Raritan aims for ‘Dominion’ over IT infrastructure

Raritan Computer Inc. of Somerset, N.J. has a mission to simplify IT services.

The company recently released Dominion KX101, a palm-sized, one-port, KVM (keyboard, video, mouse) over IP remote management device that claims to provide always-available access to servers. The product also facilitates moving and relocating servers. The Dominion KX101 has a switchless architecture that provides non-blocked access and BIOS-level control of servers from anywhere in the world through a Web browser.

Tom Swift, CEO of Raritan, said the high cost of maintaining and operating IT systems is a key market driver for his company.

Compliance issues with Sarbanes Oxley in the U.S. and PIPEDA in Canada also contribute to the huge operational issues in IT. “They must certify the results all because of Enron and the penalties are fairly draconian,” Swift said.

He added that hardware and software costs can be very expensive when they run on HP Openview, IBM Tivoli, CA Unicenter, or BMC Remedy. They are even harder to deploy and require lots of people to support it, Swift said.

“We found a hole in the middle and it’s a real opportunity to improve data centre process in the mid-market,” Swift said.

The Dominion KX101 solution supports both data centres branch office IT systems. However, unlike KVM switches, which have a limited number of channels to access many servers in a rack, the Dominion KX101 is able to provide access to its dedicated server. A larger number of Dominion KX101 units can be integrated into a single logical network through Raritan’s Command Center Secure Gateway, he said. The Dominion KX101 is US$859 per unit.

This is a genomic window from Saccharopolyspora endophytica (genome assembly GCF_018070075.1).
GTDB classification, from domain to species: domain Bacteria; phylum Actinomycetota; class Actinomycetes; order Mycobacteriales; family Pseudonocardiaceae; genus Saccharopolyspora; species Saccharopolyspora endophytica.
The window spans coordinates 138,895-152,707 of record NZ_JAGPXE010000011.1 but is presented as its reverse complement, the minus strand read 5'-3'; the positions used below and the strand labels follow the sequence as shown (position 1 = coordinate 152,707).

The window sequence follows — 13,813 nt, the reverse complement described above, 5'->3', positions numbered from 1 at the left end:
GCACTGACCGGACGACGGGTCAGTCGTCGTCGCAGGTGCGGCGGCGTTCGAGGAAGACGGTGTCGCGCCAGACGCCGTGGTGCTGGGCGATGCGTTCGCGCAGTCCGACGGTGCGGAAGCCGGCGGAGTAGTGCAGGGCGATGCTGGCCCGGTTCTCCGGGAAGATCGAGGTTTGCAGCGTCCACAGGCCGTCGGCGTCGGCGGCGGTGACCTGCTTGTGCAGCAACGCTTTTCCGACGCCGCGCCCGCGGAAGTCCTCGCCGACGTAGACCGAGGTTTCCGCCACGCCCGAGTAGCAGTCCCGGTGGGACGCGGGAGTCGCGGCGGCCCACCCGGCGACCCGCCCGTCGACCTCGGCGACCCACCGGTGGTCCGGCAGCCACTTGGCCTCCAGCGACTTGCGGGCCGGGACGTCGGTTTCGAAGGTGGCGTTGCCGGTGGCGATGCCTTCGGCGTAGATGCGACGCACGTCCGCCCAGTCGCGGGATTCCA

The market for KVM is roughly at a US$1 billion worldwide. It is growing at 25 per cent per year and more than half the market is in North America, Swift added.

Jerry Diakow, former founder of Oki Data Canada, and current Raritan Canada country sales manager said one of the company’s many goals last year was to establish roots in many geographies, including Canada.

The company opened an office in Mississauga, Ont. to better support the customer base 18 months ago, he said.”If that sounds dumb,” Swift said. “It is,” he added. For reasons beyond him, Raritan decided to service resellers and its Canadian customers via the U.S. “We left a lot of money on the table these past 18 years,” Swift said in reference to its absence in Canada. He said there is no excuse for it and the company will continue to put more resources into this country.

For example Raritan put a warranty support structure with a depot in Mississauga, which helps resellers get product faster. The company also inked a distribution deal with Tech Data Canada for inventory.

According to Diakow, having product available at Tech Data it removes the hassle resellers had of attaining product through the U.S. border.

The plan for 2006 is for Raritan to expand its VAR base. Currently, the subsidiary has 25 partners in Canada. Diakow said he is actively recruiting VARs in the Ottawa area and in Montreal for the Atlantic Provinces. Eventually he would like Raritan to expand out west. A national VAR is taking care of western customers for Raritan.

A three-tier reseller program is in place for these resellers once they are signed. Resellers in this program will get 30 per cent discounts in the silver tier, 35 per cent discounts in the gold tier and platinum partners enjoy 40 per cent discounts.

Resellers can qualify for these tiers based on revenue levels and how they support the end user base. Raritan would consider reseller expertise in custom troubleshooting, data centre design and installation, along with Microsoft and Unix certifications for command centre gateways and network operation centres an asset, Diakow said.

Also part of the VAR program will be co-op and marketing funds, sales and technical training, lead generation activities and an online price list.

“The value to VARs is margins. We have good margins. KVM can be a great part of a larger server sale,” Diakow said.

He added that with KVM the VAR can talk to a user about his company’s entire infrastructure. With that, the VAR can learn about that company’s IT environment and will be able to help them plan for the future. “The value of KVM is that I know what to sell today and tomorrow,” he said.

Comment: info@itbusiness.ca

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